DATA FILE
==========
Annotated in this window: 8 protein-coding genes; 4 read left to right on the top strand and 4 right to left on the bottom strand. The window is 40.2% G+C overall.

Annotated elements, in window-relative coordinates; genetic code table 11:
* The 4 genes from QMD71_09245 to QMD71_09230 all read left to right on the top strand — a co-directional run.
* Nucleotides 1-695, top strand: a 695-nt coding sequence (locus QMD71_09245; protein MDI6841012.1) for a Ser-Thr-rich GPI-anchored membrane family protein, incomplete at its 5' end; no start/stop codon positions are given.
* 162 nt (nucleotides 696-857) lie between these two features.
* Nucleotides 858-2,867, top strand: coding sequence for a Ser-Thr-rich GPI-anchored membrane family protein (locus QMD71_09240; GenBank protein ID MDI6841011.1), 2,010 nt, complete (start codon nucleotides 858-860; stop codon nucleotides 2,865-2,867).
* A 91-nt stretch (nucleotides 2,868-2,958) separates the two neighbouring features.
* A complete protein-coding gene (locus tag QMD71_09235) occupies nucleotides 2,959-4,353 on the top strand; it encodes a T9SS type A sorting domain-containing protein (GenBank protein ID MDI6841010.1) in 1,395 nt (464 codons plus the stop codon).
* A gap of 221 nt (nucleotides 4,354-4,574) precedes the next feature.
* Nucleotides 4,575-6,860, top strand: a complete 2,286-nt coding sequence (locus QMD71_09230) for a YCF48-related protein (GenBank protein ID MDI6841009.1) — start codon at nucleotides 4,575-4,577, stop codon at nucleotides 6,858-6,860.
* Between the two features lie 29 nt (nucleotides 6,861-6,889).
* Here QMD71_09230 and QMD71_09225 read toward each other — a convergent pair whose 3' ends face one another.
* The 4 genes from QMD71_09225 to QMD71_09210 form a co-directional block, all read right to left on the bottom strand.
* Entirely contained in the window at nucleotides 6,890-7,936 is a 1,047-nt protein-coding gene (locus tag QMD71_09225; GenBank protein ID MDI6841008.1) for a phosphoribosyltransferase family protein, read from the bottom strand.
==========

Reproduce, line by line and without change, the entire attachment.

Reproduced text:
Annotated in this window: 8 protein-coding genes; 4 read left to right on the top strand and 4 right to left on the bottom strand. The window is 40.2% G+C overall.

Annotated elements, in window-relative coordinates; genetic code table 11:
* The 4 genes from QMD71_09245 to QMD71_09230 all read left to right on the top strand — a co-directional run.
* Nucleotides 1-695, top strand: a 695-nt coding sequence (locus QMD71_09245; protein MDI6841012.1) for a Ser-Thr-rich GPI-anchored membrane family protein, incomplete at its 5' end; no start/stop codon positions are given.
* 162 nt (nucleotides 696-857) lie between these two features.
* Nucleotides 858-2,867, top strand: coding sequence for a Ser-Thr-rich GPI-anchored membrane family protein (locus QMD71_09240; GenBank protein ID MDI6841011.1), 2,010 nt, complete (start codon nucleotides 858-860; stop codon nucleotides 2,865-2,867).
* A 91-nt stretch (nucleotides 2,868-2,958) separates the two neighbouring features.
* A complete protein-coding gene (locus tag QMD71_09235) occupies nucleotides 2,959-4,353 on the top strand; it encodes a T9SS type A sorting domain-containing protein (GenBank protein ID MDI6841010.1) in 1,395 nt (464 codons plus the stop codon).
* A gap of 221 nt (nucleotides 4,354-4,574) precedes the next feature.
* Nucleotides 4,575-6,860, top strand: a complete 2,286-nt coding sequence (locus QMD71_09230) for a YCF48-related protein (GenBank protein ID MDI6841009.1) — start codon at nucleotides 4,575-4,577, stop codon at nucleotides 6,858-6,860.
* Between the two features lie 29 nt (nucleotides 6,861-6,889).
* Here QMD71_09230 and QMD71_09225 read toward each other — a convergent pair whose 3' ends face one another.
* The 4 genes from QMD71_09225 to QMD71_09210 form a co-directional block, all read right to left on the bottom strand.
* Entirely contained in the window at nucleotides 6,890-7,936 is a 1,047-nt protein-coding gene (locus tag QMD71_09225; GenBank protein ID MDI6841008.1) for a phosphoribosyltransferase family protein, read from the bottom strand.